Test flight success offers hope for an end to travel delays
A sprawling cloud of volcanic ash paralysed air travel across much of Europe for a fourth day on Sunday, but test flights with empty airliners showed no sign of damage and offered some hope of respite.
British transport minister Andrew Adonis said European Union transport ministers would examine the results of the test flights on Monday and consider whether air space might be reopened despite ash from an Icelandic volcano.
Volcanic ash is abrasive and can strip off vital aerodynamic surfaces and paralyse an aircraft engine. Aircraft avionics and electronics, as well as windshields, can also be damaged.
British Airways and Irish Aer Lingus highlighted uncertainty over any reopening of air space in the immediate future by cancelling all of their flights for Monday. Dutch airline KLM said inspection of an airliner after a test flight showed no damage to engines or evidence of dangerous ash concentrations. Germany’s Lufthansa also reported problem-free test flights, while Italian and French carriers announced they would fly empty airliners on Sunday.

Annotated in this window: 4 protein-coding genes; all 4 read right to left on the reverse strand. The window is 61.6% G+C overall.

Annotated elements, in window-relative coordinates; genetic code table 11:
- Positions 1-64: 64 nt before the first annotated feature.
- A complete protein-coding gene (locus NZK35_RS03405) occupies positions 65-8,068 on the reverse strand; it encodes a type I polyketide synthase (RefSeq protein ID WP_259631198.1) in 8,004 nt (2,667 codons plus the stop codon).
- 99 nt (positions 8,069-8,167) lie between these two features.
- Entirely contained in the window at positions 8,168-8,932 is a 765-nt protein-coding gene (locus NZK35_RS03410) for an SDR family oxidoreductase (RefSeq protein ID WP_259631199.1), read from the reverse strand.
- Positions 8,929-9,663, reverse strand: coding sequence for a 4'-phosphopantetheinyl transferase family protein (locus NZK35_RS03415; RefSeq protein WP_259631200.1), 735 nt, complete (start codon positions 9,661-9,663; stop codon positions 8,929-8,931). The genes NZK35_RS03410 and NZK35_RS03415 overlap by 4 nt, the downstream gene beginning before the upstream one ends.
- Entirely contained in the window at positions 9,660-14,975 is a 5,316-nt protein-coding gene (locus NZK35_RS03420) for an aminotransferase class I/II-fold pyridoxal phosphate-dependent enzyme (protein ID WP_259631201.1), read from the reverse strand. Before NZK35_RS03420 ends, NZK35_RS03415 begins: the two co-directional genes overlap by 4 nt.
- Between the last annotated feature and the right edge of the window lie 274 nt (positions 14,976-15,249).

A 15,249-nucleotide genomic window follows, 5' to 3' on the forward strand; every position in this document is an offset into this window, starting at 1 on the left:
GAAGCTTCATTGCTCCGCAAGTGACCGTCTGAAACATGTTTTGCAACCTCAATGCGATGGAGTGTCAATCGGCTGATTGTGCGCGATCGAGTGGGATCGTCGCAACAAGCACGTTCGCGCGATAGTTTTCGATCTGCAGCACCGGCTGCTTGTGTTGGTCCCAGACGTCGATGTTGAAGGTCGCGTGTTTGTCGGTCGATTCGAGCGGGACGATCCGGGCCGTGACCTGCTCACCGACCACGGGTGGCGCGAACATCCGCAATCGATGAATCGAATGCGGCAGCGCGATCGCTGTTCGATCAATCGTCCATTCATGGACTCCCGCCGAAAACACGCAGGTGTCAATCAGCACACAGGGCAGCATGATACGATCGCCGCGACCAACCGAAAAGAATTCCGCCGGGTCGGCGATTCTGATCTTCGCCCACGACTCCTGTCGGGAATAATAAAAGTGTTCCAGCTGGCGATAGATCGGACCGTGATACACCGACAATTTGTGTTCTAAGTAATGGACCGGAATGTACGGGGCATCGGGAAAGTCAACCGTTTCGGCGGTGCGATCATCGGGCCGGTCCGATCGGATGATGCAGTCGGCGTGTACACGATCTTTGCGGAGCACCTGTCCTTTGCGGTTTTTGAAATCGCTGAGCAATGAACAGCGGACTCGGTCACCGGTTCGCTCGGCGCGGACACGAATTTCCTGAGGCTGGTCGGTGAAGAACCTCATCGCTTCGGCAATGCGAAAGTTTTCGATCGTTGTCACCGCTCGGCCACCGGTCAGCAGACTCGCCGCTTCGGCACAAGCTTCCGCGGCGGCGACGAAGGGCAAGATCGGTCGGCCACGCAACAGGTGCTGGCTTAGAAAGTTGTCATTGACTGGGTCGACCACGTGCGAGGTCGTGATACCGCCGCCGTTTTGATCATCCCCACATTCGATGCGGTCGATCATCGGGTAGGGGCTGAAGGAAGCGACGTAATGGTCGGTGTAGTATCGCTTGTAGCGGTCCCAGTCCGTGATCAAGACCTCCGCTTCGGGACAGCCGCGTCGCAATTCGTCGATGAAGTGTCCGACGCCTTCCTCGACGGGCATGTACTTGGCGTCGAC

The Association of Dutch Pilots said it believed, along with sister organisations, that a partial resumption of flights was possible despite the continuing eruption spewing black ash high over Europe.
“The concentration of ash particles in the atmosphere is in all likelihood so little it poses no threat to air transport,” said association chairman Evert van Zwol.